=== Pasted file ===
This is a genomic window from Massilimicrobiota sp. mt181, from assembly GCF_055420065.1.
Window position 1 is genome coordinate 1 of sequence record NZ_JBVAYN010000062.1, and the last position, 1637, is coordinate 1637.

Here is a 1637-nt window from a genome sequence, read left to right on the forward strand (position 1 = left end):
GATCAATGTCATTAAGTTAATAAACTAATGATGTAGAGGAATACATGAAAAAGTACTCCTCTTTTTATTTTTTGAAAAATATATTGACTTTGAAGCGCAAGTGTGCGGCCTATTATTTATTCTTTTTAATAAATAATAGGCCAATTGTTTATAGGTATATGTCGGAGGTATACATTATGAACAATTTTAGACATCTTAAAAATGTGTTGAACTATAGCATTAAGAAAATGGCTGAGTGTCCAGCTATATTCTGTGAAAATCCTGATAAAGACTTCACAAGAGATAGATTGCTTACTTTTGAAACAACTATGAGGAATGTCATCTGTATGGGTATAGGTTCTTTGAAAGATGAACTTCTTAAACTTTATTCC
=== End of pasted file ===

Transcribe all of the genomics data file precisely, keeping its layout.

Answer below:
This is a genomic window from Massilimicrobiota sp. mt181, from assembly GCF_055420065.1.
Window position 1 is genome coordinate 1 of sequence record NZ_JBVAYN010000062.1, and the last position, 1637, is coordinate 1637.

Here is a 1637-nt window from a genome sequence, read left to right on the forward strand (position 1 = left end):
GATCAATGTCATTAAGTTAATAAACTAATGATGTAGAGGAATACATGAAAAAGTACTCCTCTTTTTATTTTTTGAAAAATATATTGACTTTGAAGCGCAAGTGTGCGGCCTATTATTTATTCTTTTTAATAAATAATAGGCCAATTGTTTATAGGTATATGTCGGAGGTATACATTATGAACAATTTTAGACATCTTAAAAATGTGTTGAACTATAGCATTAAGAAAATGGCTGAGTGTCCAGCTATATTCTGTGAAAATCCTGATAAAGACTTCACAAGAGATAGATTGCTTACTTTTGAAACAACTATGAGGAATGTCATCTGTATGGGTATAGGTTCTTTGAAAGATGAACTTCTTAAACTTTATTCC